A precise haiku written Yumino Aoiro, who is also an artist and usually accompanies his haiku with a visual of simple elegance. He has been producing beautiful work for as long as I have known him and I have to keep in mind that “English” is not his native language.
I like the idea of using “sincerity” in the song of the cuckoo as a descriptor in the haiku. “Sincere” means open and not deceitful, and this captures the beauty of all nature. It simply is what it is. The beautiful part is that the cuckoo doesn’t know that we see her as “sincere.” She exists somewhere in her song. She flies in whatever routes or courses that come to her in that moment; hopefully, a safe one, but, maybe not.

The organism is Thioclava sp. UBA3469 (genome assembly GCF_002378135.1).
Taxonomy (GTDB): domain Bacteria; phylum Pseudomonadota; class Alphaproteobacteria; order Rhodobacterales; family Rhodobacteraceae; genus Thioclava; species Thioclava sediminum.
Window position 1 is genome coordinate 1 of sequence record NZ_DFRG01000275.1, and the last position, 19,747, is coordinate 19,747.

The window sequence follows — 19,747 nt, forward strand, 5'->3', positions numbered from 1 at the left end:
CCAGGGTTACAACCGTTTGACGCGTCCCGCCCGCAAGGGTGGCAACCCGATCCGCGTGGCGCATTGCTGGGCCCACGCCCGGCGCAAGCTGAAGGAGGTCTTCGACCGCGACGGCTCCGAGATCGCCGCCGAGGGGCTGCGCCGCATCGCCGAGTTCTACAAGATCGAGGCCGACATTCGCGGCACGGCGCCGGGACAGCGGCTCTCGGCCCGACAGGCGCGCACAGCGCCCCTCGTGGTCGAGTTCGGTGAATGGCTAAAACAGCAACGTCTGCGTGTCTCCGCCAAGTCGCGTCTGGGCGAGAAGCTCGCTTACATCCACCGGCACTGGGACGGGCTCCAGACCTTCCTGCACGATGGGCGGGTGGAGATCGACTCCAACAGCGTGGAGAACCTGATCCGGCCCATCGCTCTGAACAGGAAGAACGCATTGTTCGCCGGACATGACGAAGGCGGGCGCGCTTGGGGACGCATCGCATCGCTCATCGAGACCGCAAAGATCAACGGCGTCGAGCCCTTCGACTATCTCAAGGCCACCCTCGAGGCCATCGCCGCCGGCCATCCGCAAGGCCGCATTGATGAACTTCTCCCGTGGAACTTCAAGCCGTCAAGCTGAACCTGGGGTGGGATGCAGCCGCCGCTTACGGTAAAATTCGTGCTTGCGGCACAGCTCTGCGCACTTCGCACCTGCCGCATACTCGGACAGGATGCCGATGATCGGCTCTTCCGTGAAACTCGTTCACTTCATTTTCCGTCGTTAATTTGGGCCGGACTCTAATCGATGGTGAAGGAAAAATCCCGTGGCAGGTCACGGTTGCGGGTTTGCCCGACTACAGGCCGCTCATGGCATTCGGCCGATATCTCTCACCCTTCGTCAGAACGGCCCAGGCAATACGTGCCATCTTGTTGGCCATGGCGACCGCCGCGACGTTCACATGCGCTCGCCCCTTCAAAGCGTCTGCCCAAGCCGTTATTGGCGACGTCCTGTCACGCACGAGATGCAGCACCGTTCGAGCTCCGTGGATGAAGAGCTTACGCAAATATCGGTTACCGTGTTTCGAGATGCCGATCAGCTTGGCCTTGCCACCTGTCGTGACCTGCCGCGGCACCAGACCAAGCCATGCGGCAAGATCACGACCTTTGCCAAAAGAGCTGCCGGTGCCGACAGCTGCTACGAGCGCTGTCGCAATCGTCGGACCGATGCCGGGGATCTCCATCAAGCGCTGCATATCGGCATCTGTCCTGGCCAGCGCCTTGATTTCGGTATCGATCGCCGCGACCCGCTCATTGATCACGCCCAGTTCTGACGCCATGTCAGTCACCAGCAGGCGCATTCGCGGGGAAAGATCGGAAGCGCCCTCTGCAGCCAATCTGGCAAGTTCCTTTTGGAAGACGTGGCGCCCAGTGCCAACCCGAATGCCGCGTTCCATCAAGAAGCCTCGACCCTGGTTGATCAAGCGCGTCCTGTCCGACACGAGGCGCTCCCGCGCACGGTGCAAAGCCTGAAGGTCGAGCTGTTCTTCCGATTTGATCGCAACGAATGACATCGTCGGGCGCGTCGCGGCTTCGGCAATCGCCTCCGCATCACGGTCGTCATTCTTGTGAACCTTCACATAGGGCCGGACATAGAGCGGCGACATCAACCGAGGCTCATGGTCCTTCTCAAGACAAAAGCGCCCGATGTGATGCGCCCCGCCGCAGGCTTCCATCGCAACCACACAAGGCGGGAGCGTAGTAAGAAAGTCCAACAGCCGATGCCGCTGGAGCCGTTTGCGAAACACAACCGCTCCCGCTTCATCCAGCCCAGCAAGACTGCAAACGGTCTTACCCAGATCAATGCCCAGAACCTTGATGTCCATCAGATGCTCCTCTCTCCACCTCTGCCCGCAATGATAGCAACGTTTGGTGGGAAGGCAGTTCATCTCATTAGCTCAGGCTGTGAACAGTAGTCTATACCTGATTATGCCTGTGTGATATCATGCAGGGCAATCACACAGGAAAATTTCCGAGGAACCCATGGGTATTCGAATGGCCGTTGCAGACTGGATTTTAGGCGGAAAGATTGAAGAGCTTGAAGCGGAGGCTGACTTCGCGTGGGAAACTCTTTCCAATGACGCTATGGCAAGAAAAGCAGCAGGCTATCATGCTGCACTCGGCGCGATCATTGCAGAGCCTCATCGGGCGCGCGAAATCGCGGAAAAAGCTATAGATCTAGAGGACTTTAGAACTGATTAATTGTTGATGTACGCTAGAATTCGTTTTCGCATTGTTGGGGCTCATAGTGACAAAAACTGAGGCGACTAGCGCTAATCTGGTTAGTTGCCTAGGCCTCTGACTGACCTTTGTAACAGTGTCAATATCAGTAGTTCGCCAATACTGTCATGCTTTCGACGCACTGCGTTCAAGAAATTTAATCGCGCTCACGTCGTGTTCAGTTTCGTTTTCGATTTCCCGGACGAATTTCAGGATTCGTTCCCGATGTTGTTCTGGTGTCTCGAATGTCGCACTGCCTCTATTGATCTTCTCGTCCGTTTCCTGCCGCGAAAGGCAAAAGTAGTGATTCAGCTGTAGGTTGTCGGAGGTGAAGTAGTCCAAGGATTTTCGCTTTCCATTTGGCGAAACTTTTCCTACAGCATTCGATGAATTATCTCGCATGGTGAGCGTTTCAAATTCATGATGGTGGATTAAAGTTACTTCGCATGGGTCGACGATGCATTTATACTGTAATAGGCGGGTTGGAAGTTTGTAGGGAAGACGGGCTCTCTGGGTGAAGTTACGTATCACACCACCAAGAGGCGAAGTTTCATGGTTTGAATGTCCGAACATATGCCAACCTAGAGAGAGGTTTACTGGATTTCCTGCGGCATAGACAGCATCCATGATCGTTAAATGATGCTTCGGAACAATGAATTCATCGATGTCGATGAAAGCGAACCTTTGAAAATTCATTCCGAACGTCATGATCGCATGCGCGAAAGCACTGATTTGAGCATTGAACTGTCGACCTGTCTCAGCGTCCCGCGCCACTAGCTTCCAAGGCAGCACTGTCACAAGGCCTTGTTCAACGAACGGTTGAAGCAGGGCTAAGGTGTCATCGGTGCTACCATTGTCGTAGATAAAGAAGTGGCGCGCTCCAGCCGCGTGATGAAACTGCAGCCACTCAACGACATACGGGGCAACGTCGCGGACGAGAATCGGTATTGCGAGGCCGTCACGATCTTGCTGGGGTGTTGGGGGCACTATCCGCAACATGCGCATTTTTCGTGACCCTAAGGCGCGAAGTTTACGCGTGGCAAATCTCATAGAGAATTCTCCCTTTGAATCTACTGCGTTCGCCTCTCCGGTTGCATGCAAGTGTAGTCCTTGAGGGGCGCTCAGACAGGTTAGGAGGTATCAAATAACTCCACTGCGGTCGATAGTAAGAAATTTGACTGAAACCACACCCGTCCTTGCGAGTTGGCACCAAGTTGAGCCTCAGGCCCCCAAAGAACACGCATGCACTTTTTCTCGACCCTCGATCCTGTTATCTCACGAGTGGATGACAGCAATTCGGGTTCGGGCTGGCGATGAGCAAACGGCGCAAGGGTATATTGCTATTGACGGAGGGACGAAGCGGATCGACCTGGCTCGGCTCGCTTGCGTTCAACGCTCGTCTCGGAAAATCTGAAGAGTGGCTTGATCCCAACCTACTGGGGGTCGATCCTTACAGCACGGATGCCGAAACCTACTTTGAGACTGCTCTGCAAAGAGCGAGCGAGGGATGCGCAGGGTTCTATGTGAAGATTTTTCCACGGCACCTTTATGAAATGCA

We benefit from that song in gaining some clarity for ourselves. Regardless of our ego and “intelligence” we can only be what we are.
I think indirectly tells us this in his haiku. It is there for the taking.
He also gives us a “sweet” (warm) “breeze.” It is gentle and we can feel it if we pause at the ellipsis that he provides; we pause and feel the breeze: sweet breeze… We share the breeze with all things and we are held for a moment in the haiku to realize this.
Of the cuckoo sounds that I have heard, there seem to be two musical intervals: the darker minor third, and the brighter major third. Either way, we know those two famous tones around the world. It is only the cuckoo calling. “Singing,” as we think of it, in its own musical birdly world.
Yumino san takes us into that little, yet expansive world and we rest for a moment in the interval. He has given us a haiku of simple elegance and balance. Something classical has formed like the human mind desires. Something we can access and have sought out for generations: it is simplicity, a slower world, earth-time.
– Edwin Lomere